• IpswichianThis interglacial lasted from about 130000BP until about 115000BP (although some say until 75000BP). See 'A Brief History of Climate Change'. This interglacial lasted from about 130000BP until about 115000BP (although some say until 75000BP). See 'A Brief History of Climate Change'. interglacial – following the end of the last glacial period of the Wolstonian stage around 130,000 years ago, the climate warmed again (although it experienced a number of stadials) and the temperature in Britain was at least 1°C warmer than it is today: trees grew in places that today are tundra, and hippos could be found in the Thames. The rising temperatures led to a rise in sea levels, and Britain became an island again. It is thought this stopped humans from returning. The Ipswichian didn’t last for long, and by 115,000 years ago, we started entering another ice age.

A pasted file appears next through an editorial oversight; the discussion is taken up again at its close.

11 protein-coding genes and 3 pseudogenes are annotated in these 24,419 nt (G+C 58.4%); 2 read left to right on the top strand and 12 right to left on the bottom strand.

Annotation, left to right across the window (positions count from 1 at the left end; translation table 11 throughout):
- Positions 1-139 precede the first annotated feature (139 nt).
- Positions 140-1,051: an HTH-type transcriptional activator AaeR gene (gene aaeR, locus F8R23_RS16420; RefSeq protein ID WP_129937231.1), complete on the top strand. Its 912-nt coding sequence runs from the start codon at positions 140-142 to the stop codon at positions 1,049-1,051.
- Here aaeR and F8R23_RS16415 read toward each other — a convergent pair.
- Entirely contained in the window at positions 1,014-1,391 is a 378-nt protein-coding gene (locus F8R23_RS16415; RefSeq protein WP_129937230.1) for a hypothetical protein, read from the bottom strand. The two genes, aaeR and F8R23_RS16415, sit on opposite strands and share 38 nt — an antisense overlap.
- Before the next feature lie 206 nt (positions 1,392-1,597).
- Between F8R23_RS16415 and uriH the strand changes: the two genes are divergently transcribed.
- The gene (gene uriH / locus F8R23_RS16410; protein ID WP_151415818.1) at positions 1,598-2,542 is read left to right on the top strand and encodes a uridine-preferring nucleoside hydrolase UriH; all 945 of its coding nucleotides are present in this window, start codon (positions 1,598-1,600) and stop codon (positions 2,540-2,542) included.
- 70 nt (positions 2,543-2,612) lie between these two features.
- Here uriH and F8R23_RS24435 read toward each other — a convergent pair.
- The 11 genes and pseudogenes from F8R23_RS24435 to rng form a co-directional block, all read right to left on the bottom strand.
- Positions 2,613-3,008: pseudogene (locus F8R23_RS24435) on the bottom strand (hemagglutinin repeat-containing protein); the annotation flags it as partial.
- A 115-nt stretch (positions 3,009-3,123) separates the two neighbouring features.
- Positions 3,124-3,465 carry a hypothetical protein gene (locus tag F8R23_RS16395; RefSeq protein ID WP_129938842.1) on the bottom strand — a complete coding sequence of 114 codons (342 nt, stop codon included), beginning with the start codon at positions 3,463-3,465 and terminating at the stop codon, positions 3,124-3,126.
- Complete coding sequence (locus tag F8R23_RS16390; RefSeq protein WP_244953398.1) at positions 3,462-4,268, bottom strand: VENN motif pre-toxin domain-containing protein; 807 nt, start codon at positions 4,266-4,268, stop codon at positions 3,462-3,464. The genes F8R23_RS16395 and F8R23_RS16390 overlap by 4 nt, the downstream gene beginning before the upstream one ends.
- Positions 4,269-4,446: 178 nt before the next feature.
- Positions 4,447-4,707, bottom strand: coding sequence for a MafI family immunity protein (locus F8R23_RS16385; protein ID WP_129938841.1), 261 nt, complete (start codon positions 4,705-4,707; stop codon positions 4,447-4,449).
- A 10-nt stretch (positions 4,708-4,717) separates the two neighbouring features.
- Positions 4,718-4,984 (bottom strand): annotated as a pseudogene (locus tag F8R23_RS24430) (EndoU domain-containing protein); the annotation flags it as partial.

• Devensian Ice AgeThe last ice age experienced by Britain. It lasted from c.90000BP until 11600BP (or 9600BCE). See 'A Brief History of Climate Change'. The last ice age experienced by Britain. It lasted from c.90000BP until 11600BP (or 9600BCE). See 'A Brief History of Climate Change'. – The Gulf Stream, which had been pushing warm water from the tropics to Britain switched about 115,000 years ago, and started pulling colder water down from the Arctic, which could even have led to icebergs in the Mediterranean. The temperature fluctuated for 35,000 years, with effects becoming really noticeable about 90,000 years ago. Some people in fact put the start of the Devensian at around 75,000 years ago. The waters of the Channel retreated so that by 100,000 year ago Neanderthals were back in Britain It used to be believed that between 180,000 and 70,000 years ago, no humans lived in Britain. However, stone tools found in 2010 show that Neanderthals were back in Britain as early as 100,000 years ago. and modern humans first arrived (about 30,000 years ago). At this point temperatures in southern Britain reached about 10°C in summer and -10°C in winter. However, with the ice sheets coming further south, the habitable land also retreated southwards so that by about 25000 BP Britain was again abandoned for a stretch of almost 10,000 years. By 16000 BP, conditions eased a little and a few groups came back.